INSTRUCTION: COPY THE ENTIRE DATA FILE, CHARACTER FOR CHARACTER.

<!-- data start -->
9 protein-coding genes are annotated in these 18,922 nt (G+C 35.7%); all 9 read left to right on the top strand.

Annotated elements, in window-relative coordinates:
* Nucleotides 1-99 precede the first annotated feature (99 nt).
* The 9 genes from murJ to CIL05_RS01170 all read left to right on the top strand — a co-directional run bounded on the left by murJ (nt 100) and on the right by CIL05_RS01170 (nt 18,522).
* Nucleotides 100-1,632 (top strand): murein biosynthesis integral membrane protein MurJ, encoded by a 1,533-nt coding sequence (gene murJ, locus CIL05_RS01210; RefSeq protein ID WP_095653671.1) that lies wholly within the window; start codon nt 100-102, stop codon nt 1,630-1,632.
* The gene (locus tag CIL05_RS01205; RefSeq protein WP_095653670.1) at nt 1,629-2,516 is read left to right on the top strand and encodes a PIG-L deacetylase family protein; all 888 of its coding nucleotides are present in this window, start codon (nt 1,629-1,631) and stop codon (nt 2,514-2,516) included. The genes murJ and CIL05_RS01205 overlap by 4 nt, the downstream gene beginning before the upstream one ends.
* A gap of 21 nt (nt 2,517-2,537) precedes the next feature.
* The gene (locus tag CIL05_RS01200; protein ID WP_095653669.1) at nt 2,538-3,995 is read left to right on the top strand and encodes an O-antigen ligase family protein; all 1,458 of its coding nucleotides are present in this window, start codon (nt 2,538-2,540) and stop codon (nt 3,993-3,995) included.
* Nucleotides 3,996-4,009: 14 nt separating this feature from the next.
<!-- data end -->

9 protein-coding genes are annotated in these 18,922 nt (G+C 35.7%); all 9 read left to right on the top strand.

Annotated elements, in window-relative coordinates:
* Nucleotides 1-99 precede the first annotated feature (99 nt).
* The 9 genes from murJ to CIL05_RS01170 all read left to right on the top strand — a co-directional run bounded on the left by murJ (nt 100) and on the right by CIL05_RS01170 (nt 18,522).
* Nucleotides 100-1,632 (top strand): murein biosynthesis integral membrane protein MurJ, encoded by a 1,533-nt coding sequence (gene murJ, locus CIL05_RS01210; RefSeq protein ID WP_095653671.1) that lies wholly within the window; start codon nt 100-102, stop codon nt 1,630-1,632.
* The gene (locus tag CIL05_RS01205; RefSeq protein WP_095653670.1) at nt 1,629-2,516 is read left to right on the top strand and encodes a PIG-L deacetylase family protein; all 888 of its coding nucleotides are present in this window, start codon (nt 1,629-1,631) and stop codon (nt 2,514-2,516) included. The genes murJ and CIL05_RS01205 overlap by 4 nt, the downstream gene beginning before the upstream one ends.
* A gap of 21 nt (nt 2,517-2,537) precedes the next feature.
* The gene (locus tag CIL05_RS01200; protein ID WP_095653669.1) at nt 2,538-3,995 is read left to right on the top strand and encodes an O-antigen ligase family protein; all 1,458 of its coding nucleotides are present in this window, start codon (nt 2,538-2,540) and stop codon (nt 3,993-3,995) included.
* Nucleotides 3,996-4,009: 14 nt separating this feature from the next.